Holding an election in the middle of a once-in-a-century pandemic is tough. Holding an election as civil unrest sweeps across the country during that pandemic could be seriously problematic.
Election officials will have to grapple with that very challenge Tuesday, when voters in nine states and the District of Columbia vote by mail or head to the polls for primaries. Several cities set to hold an election have seen massive protests, at times spiraling into looting and violence.
With widespread curfews keeping residents in their homes and some ballot-return locations shuttered, some voters could end up disenfranchised, voting rights activists warned.
“We are particularly concerned about how the protests, and particularly the response to the protests, are going to affect voting,” said Suzanne Almeida, the interim executive director of Common Cause Pennsylvania. She cited two particular stress points: curfews and an increased police presence.
“If you look at the genesis of the protest that we saw over the weekend, it is police violence toward people of color,” Almeida said. “Then asking people to walk through, or near, or around police or National Guard who are armed can feel dangerous. Particularly voters of color, but other voters as well.”
Curfews in cities could also pose a barrier, when they press against or overlap with time set aside for voting. Philadelphia’s curfew for Monday night starts at 6 p.m. and ends at 6 a.m. on Tuesday, an hour before polls are set to open. Mayor Jim Kenney’s office announced it will begin enforcing a curfew at 8:30 p.m. on Tuesday evening, a half-hour after polls close.
Philadelphia isn’t the only city that could see voting affected by the unrest. In Washington, D.C., Mayor Muriel Bowser announced there would be a citywide curfew starting at 7 p.m. on Monday and Tuesday, which intersects with early, in-person voting on Monday and Election Day voting on Tuesday.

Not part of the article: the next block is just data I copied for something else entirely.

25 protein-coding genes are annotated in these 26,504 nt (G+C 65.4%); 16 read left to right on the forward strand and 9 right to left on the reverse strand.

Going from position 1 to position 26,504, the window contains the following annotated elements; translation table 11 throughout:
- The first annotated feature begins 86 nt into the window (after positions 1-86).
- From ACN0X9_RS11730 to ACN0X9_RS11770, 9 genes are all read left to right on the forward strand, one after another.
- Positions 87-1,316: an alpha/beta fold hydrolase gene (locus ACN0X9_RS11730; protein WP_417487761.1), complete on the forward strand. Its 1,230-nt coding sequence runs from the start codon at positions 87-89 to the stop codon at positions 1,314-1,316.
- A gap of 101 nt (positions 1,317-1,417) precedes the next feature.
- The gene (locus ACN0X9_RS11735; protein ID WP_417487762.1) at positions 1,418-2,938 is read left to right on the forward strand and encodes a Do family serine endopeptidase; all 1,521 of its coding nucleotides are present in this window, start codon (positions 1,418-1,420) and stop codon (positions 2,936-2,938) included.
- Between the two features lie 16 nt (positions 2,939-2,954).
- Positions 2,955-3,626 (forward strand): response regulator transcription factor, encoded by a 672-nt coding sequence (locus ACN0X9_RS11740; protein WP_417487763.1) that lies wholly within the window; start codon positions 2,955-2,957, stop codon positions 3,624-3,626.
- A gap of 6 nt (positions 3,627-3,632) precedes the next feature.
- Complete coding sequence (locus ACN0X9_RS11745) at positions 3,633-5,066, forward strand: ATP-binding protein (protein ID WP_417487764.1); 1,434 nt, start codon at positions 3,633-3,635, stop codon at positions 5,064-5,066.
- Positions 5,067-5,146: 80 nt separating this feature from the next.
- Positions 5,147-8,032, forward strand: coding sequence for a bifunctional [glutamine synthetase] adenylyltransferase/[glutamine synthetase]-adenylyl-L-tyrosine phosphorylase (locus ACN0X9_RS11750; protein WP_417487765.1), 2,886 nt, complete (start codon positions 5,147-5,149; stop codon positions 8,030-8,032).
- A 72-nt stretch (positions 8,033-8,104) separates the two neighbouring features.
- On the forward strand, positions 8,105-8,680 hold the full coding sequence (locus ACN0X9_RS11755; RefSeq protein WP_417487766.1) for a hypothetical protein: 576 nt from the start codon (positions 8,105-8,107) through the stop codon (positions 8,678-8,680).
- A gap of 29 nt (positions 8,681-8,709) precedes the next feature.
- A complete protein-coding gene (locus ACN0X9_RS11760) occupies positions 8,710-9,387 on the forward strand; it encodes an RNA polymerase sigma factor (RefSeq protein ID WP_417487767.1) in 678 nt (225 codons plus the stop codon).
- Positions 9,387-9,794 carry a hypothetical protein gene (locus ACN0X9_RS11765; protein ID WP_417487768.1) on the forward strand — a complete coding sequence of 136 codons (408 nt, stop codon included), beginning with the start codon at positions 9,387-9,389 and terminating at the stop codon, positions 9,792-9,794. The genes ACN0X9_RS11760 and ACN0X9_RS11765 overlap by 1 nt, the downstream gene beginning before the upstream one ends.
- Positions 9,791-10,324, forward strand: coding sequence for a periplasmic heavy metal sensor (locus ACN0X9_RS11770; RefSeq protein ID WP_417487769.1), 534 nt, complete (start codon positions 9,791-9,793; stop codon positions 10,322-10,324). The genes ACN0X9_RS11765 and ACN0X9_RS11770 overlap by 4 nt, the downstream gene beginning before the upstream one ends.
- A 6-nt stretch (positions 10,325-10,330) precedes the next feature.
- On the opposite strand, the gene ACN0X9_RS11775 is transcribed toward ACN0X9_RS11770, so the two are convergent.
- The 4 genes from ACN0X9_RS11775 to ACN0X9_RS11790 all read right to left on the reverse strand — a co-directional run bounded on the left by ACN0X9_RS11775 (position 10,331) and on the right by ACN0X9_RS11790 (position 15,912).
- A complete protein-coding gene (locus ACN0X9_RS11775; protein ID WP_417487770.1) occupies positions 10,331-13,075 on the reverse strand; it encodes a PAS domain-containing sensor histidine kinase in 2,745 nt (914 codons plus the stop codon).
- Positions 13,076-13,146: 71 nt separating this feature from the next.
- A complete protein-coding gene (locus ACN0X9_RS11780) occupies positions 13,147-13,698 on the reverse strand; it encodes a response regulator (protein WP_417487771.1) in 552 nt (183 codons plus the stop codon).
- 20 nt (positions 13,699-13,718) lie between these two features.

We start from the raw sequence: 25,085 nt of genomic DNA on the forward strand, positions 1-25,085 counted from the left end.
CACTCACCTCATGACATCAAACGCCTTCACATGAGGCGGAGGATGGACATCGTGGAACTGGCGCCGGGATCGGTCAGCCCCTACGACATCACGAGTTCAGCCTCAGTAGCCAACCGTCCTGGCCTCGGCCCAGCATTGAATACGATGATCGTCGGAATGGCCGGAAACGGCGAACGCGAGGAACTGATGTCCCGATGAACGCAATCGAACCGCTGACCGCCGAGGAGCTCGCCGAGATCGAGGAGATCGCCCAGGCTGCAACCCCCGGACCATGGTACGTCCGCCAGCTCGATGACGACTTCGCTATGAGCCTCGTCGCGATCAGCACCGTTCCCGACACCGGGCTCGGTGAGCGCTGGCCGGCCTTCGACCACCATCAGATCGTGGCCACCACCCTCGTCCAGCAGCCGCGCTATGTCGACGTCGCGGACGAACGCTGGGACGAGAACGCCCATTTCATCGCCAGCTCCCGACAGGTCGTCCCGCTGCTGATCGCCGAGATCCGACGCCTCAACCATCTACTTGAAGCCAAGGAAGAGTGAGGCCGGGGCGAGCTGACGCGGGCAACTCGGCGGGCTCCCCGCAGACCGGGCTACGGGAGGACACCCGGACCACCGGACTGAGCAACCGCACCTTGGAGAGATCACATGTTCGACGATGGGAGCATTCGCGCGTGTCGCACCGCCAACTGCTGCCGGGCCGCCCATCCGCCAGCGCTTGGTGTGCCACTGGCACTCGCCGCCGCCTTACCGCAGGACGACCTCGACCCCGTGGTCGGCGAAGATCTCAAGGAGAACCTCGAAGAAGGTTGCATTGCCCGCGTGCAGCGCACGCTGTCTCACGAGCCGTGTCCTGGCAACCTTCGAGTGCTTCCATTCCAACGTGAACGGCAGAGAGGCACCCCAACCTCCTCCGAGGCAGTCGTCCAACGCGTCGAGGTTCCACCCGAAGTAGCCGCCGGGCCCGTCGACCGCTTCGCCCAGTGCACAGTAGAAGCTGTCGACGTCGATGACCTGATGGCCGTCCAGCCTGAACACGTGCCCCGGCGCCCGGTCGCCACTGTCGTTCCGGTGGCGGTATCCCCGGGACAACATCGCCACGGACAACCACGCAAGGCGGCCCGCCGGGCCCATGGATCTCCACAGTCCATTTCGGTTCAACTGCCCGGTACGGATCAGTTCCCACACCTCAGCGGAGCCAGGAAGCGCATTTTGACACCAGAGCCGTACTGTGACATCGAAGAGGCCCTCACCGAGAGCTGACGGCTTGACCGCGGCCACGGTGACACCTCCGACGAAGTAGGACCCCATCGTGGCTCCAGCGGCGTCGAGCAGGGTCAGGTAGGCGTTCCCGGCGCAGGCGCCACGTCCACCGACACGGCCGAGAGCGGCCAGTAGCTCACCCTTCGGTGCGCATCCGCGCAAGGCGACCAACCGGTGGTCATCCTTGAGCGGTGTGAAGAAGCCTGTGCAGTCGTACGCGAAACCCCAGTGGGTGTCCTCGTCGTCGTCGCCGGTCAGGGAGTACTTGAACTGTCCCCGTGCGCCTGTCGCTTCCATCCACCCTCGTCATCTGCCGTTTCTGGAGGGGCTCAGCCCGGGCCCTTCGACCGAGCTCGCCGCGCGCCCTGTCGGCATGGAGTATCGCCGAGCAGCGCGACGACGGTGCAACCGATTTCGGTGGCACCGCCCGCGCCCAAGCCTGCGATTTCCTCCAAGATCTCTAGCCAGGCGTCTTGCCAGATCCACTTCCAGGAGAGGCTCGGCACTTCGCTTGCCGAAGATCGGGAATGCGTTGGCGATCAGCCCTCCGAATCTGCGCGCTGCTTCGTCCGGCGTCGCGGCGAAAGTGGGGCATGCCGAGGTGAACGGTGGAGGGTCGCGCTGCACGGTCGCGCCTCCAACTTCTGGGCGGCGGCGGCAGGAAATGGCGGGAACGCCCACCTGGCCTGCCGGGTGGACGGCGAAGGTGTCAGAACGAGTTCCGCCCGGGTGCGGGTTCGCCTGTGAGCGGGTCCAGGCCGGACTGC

Bowser said voters will be exempt from the curfew.
“Voting is essential, therefore D.C. residents voting will be exempt to the curfew,” Susana Castillo, a spokesperson for Bowser, said in an email. Castillo did not respond to follow-up questions on what steps the government of the plurality-black city will take to ensure that voters traveling to or from their polling place are not subject to the curfew, or whether voters will have to provide proof they actually voted.
“I’ve sent you all the information I have at this time. Whatever you learn from the Mayor’s office should suffice,” Rachel Coll, a public information officer for the city Board of Elections, said in an email when asked a similar set of questions about the curfew. As to an earlier question on whether the board is considering other changes to respond to the unrest, Coll said that election “workers are trained to respond to emergencies by calling the police when necessary.”
Dozens of other cities could run into similar problems. The Baltimore board of elections also announced that it shuttered a ballot drop box outside the board of elections office in the city on Monday “due to safety concerns in the area.” (The board directed voters to 14 other drop boxes throughout the city.)
In Hammond, Ind., Mayor Thomas McDermott Jr. — a Democrat who is running in the primary on Tuesday in the open-seat House race in Indiana’s 5th District — ordered a curfew for his city on Sunday night that was extended to Monday evening as well. But the city said it will likely be lifted on Election Day.
The coronavirus had already upended the primary season before the recent upheaval, and officials are struggling to ensure that the sanctity of the vote is protected.
“We’ve run out of ways to describe how unusual this situation is,” said David Thornburgh, the president and CEO of the Philadelphia-based nonpartisan good government group Committee of Seventy.
The Committee of Seventy partnered with the office of the Philadelphia City Commissioners, the city’s election agency, to run a series of mobile ballot drop-off points. But it had to cancel one scheduled for Sunday evening because of the unrest.
Other mobile dropoff spots around the city were unaffected on Monday.
There was a saving grace amid all the trouble — the steps many election officials took to mitigate the effect of the pandemic on voter participation in the first place.
Iowa’s secretary of state previously mailed ballot request forms to every voter, which has helped boost turnout in what is typically a low turnout primary, said Polk County Auditor Jamie Fitzgerald. The county, Iowa’s largest, encompasses Des Moines, which has also seen protests and a countywide curfew.
“We’re a go,” Fitzgerald said of Tuesday’s primary. “We have record turnout already, before we even open the doors.”